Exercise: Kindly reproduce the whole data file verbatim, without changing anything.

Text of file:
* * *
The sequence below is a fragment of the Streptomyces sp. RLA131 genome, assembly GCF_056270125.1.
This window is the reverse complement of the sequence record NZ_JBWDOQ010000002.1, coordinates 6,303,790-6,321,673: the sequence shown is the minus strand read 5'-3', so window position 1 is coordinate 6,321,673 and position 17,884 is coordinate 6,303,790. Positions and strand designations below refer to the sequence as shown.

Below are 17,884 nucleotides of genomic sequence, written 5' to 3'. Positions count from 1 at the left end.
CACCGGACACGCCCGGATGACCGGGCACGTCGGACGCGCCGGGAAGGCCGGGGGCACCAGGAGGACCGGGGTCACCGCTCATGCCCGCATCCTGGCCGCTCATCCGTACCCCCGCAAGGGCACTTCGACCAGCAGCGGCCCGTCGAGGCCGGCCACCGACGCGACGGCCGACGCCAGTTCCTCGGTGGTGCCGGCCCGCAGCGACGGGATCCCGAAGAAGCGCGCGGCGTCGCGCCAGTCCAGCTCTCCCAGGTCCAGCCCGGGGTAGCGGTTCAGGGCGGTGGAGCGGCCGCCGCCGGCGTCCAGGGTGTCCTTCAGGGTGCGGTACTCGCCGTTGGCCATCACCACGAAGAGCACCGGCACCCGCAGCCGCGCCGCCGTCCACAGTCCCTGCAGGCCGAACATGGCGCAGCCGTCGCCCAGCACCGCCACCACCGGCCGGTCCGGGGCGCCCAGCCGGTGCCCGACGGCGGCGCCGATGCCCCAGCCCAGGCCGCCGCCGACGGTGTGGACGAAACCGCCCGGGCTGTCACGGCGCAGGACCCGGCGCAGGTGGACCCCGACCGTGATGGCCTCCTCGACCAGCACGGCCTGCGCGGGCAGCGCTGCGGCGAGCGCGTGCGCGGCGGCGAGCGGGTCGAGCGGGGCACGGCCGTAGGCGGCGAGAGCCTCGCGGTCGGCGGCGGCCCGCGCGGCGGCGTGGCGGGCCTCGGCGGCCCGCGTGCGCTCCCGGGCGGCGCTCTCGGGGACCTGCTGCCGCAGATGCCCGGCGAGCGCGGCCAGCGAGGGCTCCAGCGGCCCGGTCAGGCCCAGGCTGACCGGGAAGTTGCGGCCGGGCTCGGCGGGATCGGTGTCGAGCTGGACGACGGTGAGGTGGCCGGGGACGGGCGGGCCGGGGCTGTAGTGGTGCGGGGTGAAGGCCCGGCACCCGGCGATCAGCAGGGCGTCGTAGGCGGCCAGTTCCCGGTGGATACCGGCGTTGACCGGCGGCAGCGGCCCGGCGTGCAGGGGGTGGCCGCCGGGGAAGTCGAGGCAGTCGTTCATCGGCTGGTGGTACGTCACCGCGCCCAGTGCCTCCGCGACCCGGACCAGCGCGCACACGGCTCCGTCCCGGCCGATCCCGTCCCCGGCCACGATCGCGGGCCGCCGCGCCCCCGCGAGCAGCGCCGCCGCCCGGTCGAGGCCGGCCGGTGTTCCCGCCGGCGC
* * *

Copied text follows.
The sequence below is a fragment of the Streptomyces sp. RLA131 genome, assembly GCF_056270125.1.
This window is the reverse complement of the sequence record NZ_JBWDOQ010000002.1, coordinates 6,303,790-6,321,673: the sequence shown is the minus strand read 5'-3', so window position 1 is coordinate 6,321,673 and position 17,884 is coordinate 6,303,790. Positions and strand designations below refer to the sequence as shown.

Below are 17,884 nucleotides of genomic sequence, written 5' to 3'. Positions count from 1 at the left end.
CACCGGACACGCCCGGATGACCGGGCACGTCGGACGCGCCGGGAAGGCCGGGGGCACCAGGAGGACCGGGGTCACCGCTCATGCCCGCATCCTGGCCGCTCATCCGTACCCCCGCAAGGGCACTTCGACCAGCAGCGGCCCGTCGAGGCCGGCCACCGACGCGACGGCCGACGCCAGTTCCTCGGTGGTGCCGGCCCGCAGCGACGGGATCCCGAAGAAGCGCGCGGCGTCGCGCCAGTCCAGCTCTCCCAGGTCCAGCCCGGGGTAGCGGTTCAGGGCGGTGGAGCGGCCGCCGCCGGCGTCCAGGGTGTCCTTCAGGGTGCGGTACTCGCCGTTGGCCATCACCACGAAGAGCACCGGCACCCGCAGCCGCGCCGCCGTCCACAGTCCCTGCAGGCCGAACATGGCGCAGCCGTCGCCCAGCACCGCCACCACCGGCCGGTCCGGGGCGCCCAGCCGGTGCCCGACGGCGGCGCCGATGCCCCAGCCCAGGCCGCCGCCGACGGTGTGGACGAAACCGCCCGGGCTGTCACGGCGCAGGACCCGGCGCAGGTGGACCCCGACCGTGATGGCCTCCTCGACCAGCACGGCCTGCGCGGGCAGCGCTGCGGCGAGCGCGTGCGCGGCGGCGAGCGGGTCGAGCGGGGCACGGCCGTAGGCGGCGAGAGCCTCGCGGTCGGCGGCGGCCCGCGCGGCGGCGTGGCGGGCCTCGGCGGCCCGCGTGCGCTCCCGGGCGGCGCTCTCGGGGACCTGCTGCCGCAGATGCCCGGCGAGCGCGGCCAGCGAGGGCTCCAGCGGCCCGGTCAGGCCCAGGCTGACCGGGAAGTTGCGGCCGGGCTCGGCGGGATCGGTGTCGAGCTGGACGACGGTGAGGTGGCCGGGGACGGGCGGGCCGGGGCTGTAGTGGTGCGGGGTGAAGGCCCGGCACCCGGCGATCAGCAGGGCGTCGTAGGCGGCCAGTTCCCGGTGGATACCGGCGTTGACCGGCGGCAGCGGCCCGGCGTGCAGGGGGTGGCCGCCGGGGAAGTCGAGGCAGTCGTTCATCGGCTGGTGGTACGTCACCGCGCCCAGTGCCTCCGCGACCCGGACCAGCGCGCACACGGCTCCGTCCCGGCCGATCCCGTCCCCGGCCACGATCGCGGGCCGCCGCGCCCCCGCGAGCAGCGCCGCCGCCCGGTCGAGGCCGGCCGGTGTTCCCGCCGGCGC